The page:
A few the big initiatives she has led or been involved in over recent years include cleaning up Kinross’s data in its HRIS database in Canada to ensure its quality and accuracy going into the compensation planning cycle. Tran had spotted some errors and spent the time scrubbing all the data as often as possible.
“Keeping up data maintenance is so important, especially for year-end with planning and bonuses — you want to make sure it’s all accurate,” she says.
Tran is also implementing a survey management tool on-time and on-budget to save year-over-year costs.
“Our existing system was not the most functional and its cost was outrageous,” she says.
An RFP was held, and Kinross found a vendor that was ideal and moved over to a cloud-based management system. The implementation was rolled out in August, and completed successfully in October — just in time.
“The biggest challenge was making sure it could handle our requirements and conducting our due diligence,” says Tran.
Last year, Tran was given a secondment opportunity to move into the role of HR business partner at Kinross, which was a development assignment that allowed her to act as an advisor and main point of contact for leaders and employees at the Canadian head office.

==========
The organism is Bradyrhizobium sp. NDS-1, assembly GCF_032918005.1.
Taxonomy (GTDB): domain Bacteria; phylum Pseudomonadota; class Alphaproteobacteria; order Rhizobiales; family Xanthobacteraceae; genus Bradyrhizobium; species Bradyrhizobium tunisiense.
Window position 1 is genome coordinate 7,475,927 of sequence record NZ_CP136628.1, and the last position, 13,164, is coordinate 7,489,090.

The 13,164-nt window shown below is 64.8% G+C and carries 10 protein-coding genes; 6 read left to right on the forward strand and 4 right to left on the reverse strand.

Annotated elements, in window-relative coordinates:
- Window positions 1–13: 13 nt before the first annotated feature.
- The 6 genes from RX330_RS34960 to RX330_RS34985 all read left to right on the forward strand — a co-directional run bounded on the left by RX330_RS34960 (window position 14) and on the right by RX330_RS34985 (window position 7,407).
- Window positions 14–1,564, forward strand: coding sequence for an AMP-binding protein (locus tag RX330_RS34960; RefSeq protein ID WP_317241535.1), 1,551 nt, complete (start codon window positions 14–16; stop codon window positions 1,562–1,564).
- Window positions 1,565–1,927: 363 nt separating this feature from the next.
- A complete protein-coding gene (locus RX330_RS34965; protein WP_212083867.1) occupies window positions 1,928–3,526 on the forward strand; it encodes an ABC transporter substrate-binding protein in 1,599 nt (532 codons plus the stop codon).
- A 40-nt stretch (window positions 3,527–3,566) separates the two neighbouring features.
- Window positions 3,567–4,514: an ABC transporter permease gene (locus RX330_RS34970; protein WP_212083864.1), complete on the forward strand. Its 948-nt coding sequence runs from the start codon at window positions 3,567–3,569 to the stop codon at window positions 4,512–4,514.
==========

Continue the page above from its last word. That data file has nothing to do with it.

“This was a great experience because I got to step into a HR generalist role,” says Tran, who loved meeting with managers directly to discuss their problems and develop HR solutions.
She took full advantage of the opportunity to demonstrate her ability to independently handle the people management agenda, interpret business needs, and implement solutions related to HR services such as employee relations, succession planning, compensation, talent reviews, recruitment, training delivery, relocation, immigration, and conflict resolutions.
Additionally, Tran was nominated to be a part of a project team involved in building a mergers and acquisition HR playbook for the company.
“I like being a business partner but I also like specialty work. The ideal for me is a combination of the two,” she says, adding that’s the case in her current role as Kinross regional lead for U.S. compensation programs (and support for global pension and benefit initiatives). Currently, Tran manages total rewards for one of the largest regions within Kinross, which consists of four mine sites and about 2,000 employees.
Tran has also continued with her volunteer work.
“When I first started volunteering, it was to gain experience, but now I really love it because I want to give back to the community, and because I really want to make a difference.”
That includes being: co-chair for the professional programs and networking committee under the professional development events portfolio with the HRPA Toronto Chapter; an events portfolio volunteer at the GTA Rewards Association; a local network association of WorldatWork in Toronto; becoming an article reviewer for WorldatWork to review content for their WorkSpan magazine; and a mentor to aspiring HR professionals at the HRPA Toronto Chapter.
And down the road?
“Eventually, I’d like to take on some kind of leadership role,” she says.